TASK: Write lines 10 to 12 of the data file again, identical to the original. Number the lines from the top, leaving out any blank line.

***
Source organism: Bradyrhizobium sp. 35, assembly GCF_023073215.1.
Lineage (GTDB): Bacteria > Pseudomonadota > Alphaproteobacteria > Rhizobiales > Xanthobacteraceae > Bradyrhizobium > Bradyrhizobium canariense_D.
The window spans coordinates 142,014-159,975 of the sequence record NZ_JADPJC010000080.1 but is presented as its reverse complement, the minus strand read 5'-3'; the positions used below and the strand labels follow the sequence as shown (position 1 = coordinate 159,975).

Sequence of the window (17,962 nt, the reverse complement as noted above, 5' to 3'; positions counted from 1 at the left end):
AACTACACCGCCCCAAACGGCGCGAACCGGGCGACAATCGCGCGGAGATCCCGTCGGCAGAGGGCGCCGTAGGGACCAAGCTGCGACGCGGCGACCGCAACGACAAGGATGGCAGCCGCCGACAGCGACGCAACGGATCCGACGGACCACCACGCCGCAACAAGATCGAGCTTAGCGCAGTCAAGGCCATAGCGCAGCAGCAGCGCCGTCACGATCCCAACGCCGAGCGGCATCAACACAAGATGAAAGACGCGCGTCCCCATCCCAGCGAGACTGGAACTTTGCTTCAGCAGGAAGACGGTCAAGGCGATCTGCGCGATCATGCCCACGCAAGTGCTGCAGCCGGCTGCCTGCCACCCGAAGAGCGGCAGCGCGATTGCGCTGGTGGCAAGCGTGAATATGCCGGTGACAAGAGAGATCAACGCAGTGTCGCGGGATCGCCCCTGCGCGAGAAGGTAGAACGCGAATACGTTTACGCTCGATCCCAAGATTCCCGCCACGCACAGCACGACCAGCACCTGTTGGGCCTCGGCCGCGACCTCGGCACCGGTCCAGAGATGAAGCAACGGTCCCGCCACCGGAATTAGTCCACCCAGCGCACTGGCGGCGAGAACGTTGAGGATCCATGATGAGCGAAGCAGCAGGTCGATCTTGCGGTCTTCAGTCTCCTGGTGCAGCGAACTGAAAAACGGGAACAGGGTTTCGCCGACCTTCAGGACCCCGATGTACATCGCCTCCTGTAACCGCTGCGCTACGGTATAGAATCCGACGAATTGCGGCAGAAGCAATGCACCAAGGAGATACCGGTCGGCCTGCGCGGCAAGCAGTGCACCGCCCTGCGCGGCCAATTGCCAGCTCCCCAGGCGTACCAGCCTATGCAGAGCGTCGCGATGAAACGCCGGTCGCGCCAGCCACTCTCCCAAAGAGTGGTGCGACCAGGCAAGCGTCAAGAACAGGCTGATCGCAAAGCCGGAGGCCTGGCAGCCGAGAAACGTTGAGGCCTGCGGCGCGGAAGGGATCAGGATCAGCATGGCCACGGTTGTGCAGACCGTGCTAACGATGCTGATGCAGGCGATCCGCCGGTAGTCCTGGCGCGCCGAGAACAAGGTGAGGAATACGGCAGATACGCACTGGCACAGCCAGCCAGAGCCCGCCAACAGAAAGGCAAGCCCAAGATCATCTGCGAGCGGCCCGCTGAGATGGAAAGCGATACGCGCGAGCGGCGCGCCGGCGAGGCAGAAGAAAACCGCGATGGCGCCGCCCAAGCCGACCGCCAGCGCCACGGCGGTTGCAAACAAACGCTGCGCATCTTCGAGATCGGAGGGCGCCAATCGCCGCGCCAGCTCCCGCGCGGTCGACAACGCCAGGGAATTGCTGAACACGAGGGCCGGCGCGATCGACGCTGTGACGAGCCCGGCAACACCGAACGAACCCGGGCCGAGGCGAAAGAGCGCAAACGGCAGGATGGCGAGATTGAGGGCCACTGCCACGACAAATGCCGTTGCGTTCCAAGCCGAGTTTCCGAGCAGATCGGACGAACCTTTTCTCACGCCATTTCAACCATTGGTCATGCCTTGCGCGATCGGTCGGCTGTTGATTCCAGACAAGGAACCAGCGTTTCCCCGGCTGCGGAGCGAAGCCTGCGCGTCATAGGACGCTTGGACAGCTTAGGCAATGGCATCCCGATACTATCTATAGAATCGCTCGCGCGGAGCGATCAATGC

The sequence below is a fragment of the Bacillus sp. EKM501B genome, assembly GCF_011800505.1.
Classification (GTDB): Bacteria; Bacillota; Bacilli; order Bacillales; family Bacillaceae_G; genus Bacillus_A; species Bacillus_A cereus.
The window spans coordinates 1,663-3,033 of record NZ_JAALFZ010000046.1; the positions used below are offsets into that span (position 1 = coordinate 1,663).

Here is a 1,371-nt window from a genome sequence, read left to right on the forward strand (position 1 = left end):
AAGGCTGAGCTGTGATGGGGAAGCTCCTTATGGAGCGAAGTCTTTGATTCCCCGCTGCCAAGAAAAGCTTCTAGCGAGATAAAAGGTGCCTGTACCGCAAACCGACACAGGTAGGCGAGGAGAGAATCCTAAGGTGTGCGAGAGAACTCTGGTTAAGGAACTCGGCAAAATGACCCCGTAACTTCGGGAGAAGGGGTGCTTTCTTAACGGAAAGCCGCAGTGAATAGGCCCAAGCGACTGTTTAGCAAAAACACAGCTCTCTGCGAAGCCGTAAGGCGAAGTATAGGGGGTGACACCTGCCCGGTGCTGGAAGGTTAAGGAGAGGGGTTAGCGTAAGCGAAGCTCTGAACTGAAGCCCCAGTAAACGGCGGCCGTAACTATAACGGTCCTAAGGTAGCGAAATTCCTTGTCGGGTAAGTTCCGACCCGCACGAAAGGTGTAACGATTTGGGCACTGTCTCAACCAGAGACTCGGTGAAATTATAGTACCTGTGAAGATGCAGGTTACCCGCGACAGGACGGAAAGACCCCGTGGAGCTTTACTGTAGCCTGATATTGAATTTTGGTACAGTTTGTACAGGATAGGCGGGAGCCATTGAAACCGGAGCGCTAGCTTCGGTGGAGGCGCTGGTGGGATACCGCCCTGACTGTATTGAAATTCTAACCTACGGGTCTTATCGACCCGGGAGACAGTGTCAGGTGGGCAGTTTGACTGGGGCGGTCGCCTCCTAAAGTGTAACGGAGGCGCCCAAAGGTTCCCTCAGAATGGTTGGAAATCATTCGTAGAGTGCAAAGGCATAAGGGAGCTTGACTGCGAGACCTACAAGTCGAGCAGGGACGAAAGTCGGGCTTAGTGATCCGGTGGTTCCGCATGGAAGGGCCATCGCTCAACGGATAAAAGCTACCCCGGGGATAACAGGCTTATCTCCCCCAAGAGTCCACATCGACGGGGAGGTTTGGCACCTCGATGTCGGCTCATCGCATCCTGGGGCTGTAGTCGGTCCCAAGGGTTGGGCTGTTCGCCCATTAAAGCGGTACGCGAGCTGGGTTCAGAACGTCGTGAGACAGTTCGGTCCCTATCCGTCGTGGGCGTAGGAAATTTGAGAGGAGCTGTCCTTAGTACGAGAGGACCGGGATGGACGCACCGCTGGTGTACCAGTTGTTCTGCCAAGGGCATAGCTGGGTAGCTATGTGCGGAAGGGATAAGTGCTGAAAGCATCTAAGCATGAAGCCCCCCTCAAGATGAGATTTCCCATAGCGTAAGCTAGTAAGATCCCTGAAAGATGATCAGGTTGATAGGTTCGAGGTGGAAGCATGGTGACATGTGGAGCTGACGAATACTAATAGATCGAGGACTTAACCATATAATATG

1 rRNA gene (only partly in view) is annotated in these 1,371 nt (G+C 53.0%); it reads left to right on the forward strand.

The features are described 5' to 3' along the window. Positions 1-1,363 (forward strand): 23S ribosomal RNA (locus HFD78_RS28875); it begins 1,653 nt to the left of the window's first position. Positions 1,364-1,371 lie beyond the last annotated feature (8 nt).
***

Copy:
AAGGCTGAGCTGTGATGGGGAAGCTCCTTATGGAGCGAAGTCTTTGATTCCCCGCTGCCAAGAAAAGCTTCTAGCGAGATAAAAGGTGCCTGTACCGCAAACCGACACAGGTAGGCGAGGAGAGAATCCTAAGGTGTGCGAGAGAACTCTGGTTAAGGAACTCGGCAAAATGACCCCGTAACTTCGGGAGAAGGGGTGCTTTCTTAACGGAAAGCCGCAGTGAATAGGCCCAAGCGACTGTTTAGCAAAAACACAGCTCTCTGCGAAGCCGTAAGGCGAAGTATAGGGGGTGACACCTGCCCGGTGCTGGAAGGTTAAGGAGAGGGGTTAGCGTAAGCGAAGCTCTGAACTGAAGCCCCAGTAAACGGCGGCCGTAACTATAACGGTCCTAAGGTAGCGAAATTCCTTGTCGGGTAAGTTCCGACCCGCACGAAAGGTGTAACGATTTGGGCACTGTCTCAACCAGAGACTCGGTGAAATTATAGTACCTGTGAAGATGCAGGTTACCCGCGACAGGACGGAAAGACCCCGTGGAGCTTTACTGTAGCCTGATATTGAATTTTGGTACAGTTTGTACAGGATAGGCGGGAGCCATTGAAACCGGAGCGCTAGCTTCGGTGGAGGCGCTGGTGGGATACCGCCCTGACTGTATTGAAATTCTAACCTACGGGTCTTATCGACCCGGGAGACAGTGTCAGGTGGGCAGTTTGACTGGGGCGGTCGCCTCCTAAAGTGTAACGGAGGCGCCCAAAGGTTCCCTCAGAATGGTTGGAAATCATTCGTAGAGTGCAAAGGCATAAGGGAGCTTGACTGCGAGACCTACAAGTCGAGCAGGGACGAAAGTCGGGCTTAGTGATCCGGTGGTTCCGCATGGAAGGGCCATCGCTCAACGGATAAAAGCTACCCCGGGGATAACAGGCTTATCTCCCCCAAGAGTCCACATCGACGGGGAGGTTTGGCACCTCGATGTCGGCTCATCGCATCCTGGGGCTGTAGTCGGTCCCAAGGGTTGGGCTGTTCGCCCATTAAAGCGGTACGCGAGCTGGGTTCAGAACGTCGTGAGACAGTTCGGTCCCTATCCGTCGTGGGCGTAGGAAATTTGAGAGGAGCTGTCCTTAGTACGAGAGGACCGGGATGGACGCACCGCTGGTGTACCAGTTGTTCTGCCAAGGGCATAGCTGGGTAGCTATGTGCGGAAGGGATAAGTGCTGAAAGCATCTAAGCATGAAGCCCCCCTCAAGATGAGATTTCCCATAGCGTAAGCTAGTAAGATCCCTGAAAGATGATCAGGTTGATAGGTTCGAGGTGGAAGCATGGTGACATGTGGAGCTGACGAATACTAATAGATCGAGGACTTAACCATATAATATG

1 rRNA gene (only partly in view) is annotated in these 1,371 nt (G+C 53.0%); it reads left to right on the forward strand.

The features are described 5' to 3' along the window. Positions 1-1,363 (forward strand): 23S ribosomal RNA (locus HFD78_RS28875); it begins 1,653 nt to the left of the window's first position. Positions 1,364-1,371 lie beyond the last annotated feature (8 nt).